HOW CANADIAN VARSITY SOCCER IS STILL HURTING YOUNG SOCCER PLAYERS – AND WHAT CAN BE DONE TO CHANGE IT
Courtesy of Richard Bucciarelli and the Speed Training Lab and High Performance Center. November 18, 2021
IF THE REST OF THE WORLD HAS BEEN ABLE TO STRUCTURE THEIR COMPETITIVE SOCCER SEASONS SO THAT THEY AVERAGE CLOSE TO 1 MATCH PER WEEK, THERE IS NO REASON FOR CANADA NOT TO FOLLOW SUIT.
College and university athletes are getting hurt, but there’s an easy way to prevent it.
Six years ago, I wrote a similar article about the Ontario and Canadian inter-college and university soccer competitive schedules. Since then, nothing has changed.
The original article (which appeared in Inside Soccer Magazine, and on the Red Nation Online website) discussed some of the problems with the current university soccer schedules here in Ontario and Canada – primarily the fact that too many games were being played without sufficient time off in between games.
This is a revised and updated version of the article. My hope it that motivates people involved in varsity soccer to seek out better ways to of planning the season, for the safety and protection of young soccer players nationwide.
WHEN PLAYERS PLAY MORE THAN ONE 90+ MINUTE MATCH PER WEEK, THEY WILL EXPERIENCE BOTH A SIGNIFICANT DECREASE IN MUSCULAR STRENGTH, SPEED, POWER, AND ENDURANCE, AS WELL AS A SIGNIFICANTLY INCREASED RISK OF OVERTRAINING AND INJURY DUE TO INADEQUATE REPAIR AND RECOVERY FROM MUSCLE DAMAGE CAUSED DURING THE MATCH.
We are now approaching the end of November. For college and university soccer players, if you’re lucky enough to still be playing by this time of year, it means you have progressed deep into the play-offs and you are qualifying for the National Championships, which – like the 2021 regular seasons – have been pushed back, and will take place over the weekend of November 18th-21st.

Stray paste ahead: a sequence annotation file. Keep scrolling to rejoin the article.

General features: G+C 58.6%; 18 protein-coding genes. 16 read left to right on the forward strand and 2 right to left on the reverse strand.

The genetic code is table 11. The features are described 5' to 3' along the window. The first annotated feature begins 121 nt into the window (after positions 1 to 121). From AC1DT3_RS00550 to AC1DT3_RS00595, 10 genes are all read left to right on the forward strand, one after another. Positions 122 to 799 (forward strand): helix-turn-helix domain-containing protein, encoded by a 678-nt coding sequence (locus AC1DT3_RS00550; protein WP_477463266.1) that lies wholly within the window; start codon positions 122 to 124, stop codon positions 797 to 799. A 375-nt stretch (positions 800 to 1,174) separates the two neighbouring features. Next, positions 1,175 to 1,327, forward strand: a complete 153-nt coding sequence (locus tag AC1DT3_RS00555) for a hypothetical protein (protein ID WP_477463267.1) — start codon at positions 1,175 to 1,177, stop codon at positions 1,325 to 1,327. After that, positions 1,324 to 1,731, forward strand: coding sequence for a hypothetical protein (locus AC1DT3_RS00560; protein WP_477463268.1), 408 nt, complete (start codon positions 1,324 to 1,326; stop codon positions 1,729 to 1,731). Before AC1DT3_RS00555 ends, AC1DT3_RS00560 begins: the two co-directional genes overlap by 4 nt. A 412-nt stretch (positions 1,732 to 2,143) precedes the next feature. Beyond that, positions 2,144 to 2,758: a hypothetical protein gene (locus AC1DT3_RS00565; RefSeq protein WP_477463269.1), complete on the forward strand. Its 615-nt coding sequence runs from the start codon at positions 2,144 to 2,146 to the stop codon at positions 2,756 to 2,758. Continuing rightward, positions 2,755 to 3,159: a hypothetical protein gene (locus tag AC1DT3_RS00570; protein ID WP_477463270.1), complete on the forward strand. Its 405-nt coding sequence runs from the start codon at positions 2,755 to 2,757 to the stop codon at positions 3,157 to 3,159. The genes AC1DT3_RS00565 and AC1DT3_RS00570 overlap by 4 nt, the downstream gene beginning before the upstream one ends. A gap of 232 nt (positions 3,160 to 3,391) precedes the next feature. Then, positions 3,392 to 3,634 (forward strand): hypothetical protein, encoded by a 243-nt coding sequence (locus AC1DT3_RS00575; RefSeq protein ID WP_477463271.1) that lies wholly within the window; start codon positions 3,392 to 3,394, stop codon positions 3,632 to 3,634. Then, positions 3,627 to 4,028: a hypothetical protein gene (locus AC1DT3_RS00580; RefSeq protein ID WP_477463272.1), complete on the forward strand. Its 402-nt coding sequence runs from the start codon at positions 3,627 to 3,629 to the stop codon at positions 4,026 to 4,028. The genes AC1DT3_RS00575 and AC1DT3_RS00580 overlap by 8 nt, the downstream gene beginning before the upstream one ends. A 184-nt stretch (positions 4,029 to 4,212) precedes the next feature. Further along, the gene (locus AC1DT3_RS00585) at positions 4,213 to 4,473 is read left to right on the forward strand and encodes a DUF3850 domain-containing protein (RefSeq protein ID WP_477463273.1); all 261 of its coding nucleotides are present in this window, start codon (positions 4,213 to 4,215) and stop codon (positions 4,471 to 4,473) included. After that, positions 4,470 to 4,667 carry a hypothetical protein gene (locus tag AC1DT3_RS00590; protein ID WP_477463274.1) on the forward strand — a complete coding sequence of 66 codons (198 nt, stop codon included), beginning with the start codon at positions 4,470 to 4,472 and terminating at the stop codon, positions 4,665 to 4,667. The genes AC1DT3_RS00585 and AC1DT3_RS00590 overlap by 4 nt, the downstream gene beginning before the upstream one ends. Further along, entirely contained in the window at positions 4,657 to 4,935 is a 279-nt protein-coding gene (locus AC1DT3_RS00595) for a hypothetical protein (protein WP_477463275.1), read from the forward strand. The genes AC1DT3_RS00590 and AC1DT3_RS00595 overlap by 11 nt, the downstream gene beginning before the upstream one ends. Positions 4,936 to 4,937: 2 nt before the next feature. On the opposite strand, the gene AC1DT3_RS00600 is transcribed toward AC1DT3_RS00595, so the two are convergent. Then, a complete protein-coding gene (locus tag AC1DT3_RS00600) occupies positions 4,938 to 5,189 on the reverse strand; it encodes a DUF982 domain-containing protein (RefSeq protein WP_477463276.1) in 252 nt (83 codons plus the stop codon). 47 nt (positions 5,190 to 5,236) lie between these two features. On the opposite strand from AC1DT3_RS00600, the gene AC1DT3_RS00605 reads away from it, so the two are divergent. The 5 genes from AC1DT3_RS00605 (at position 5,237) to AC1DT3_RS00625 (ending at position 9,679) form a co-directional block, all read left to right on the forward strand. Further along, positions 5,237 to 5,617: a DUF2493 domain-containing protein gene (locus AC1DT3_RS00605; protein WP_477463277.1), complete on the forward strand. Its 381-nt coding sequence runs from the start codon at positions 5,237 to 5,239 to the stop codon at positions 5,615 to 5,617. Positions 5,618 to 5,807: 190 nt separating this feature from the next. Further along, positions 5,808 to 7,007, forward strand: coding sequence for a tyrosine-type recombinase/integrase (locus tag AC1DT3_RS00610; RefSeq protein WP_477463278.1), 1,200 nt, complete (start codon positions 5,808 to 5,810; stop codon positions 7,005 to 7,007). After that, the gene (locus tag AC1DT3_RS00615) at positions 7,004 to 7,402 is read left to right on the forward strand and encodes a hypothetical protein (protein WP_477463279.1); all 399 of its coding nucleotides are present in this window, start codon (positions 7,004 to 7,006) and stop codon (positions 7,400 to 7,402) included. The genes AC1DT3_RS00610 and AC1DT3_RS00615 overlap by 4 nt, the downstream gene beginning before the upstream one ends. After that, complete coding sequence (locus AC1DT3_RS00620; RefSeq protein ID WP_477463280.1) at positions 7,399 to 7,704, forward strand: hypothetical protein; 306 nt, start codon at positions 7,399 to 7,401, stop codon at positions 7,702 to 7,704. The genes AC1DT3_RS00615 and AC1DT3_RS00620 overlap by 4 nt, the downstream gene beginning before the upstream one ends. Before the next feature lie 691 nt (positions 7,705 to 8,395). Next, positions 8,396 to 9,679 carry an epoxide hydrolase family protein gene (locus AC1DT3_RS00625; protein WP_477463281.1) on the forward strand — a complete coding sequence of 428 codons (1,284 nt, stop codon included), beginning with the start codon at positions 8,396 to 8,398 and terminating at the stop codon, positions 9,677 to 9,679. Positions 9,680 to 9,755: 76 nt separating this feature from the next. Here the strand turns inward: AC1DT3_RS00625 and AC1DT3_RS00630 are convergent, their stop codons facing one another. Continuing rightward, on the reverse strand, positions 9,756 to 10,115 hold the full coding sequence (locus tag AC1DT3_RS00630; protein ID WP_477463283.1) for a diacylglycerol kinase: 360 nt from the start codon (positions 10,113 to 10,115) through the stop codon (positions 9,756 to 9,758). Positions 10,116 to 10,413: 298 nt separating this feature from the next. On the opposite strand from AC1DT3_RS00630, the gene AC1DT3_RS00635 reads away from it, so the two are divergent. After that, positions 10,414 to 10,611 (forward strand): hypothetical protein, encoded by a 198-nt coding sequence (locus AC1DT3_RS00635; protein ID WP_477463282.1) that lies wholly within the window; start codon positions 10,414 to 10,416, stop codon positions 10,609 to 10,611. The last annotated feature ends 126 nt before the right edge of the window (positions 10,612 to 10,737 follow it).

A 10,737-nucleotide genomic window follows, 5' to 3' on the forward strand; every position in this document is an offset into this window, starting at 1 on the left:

It also means you’re on your last leg – not just of the season, rather, your body is breaking down. You are experiencing a significant decrease in muscular strength, speed, power, and endurance. There’s also a high likelihood that you are suffering from injury, or you will be injured during the playoffs
Should playing your sport cause this much damage? Is this part of the game?
In college and university soccer, the play-offs and National Championships are microcosms of the competitive season, with multiple 90+ minute matches scheduled over a very short period of time, including several instances of back-to-back matches, as well as periods of time with 3 games played over just 4 days. As an example, take a look at this year’s Canadian Collegiate Athletics Association (CCAA) and Canadian Interuniversity Sport (U-Sports) men’s National Championship tournament schedules:
MOST – IF NOT ALL – OF THE WORLD’S LEADING AUTHORITIES IN SOCCER-SPECIFIC SPORTS SCIENCE HAVE ALSO RECOMMENDED THAT PLAYERS DO NOT CONSISTENTLY PLAY MORE THAN ONE MATCH PER WEEK IN THEIR COMPETITIVE SEASONS.
Of course, in order to get to the National Championships, teams need to have qualified from the play-offs, which are scheduled in a very similar way. Typically, the first play-off matches in college and university soccer begin between 3-6 days after the conclusion of the regular season. In Ontario, the play-offs finish with the Ontario Collegiate Athletic Association (OCAA) Championships, and the Ontario University Athletics (OUA) Final Four, both of which comprise multiple 90+ minute matches played over a 3-7 day timespan. Below is a summary of these schedules for men’s soccer in 2021: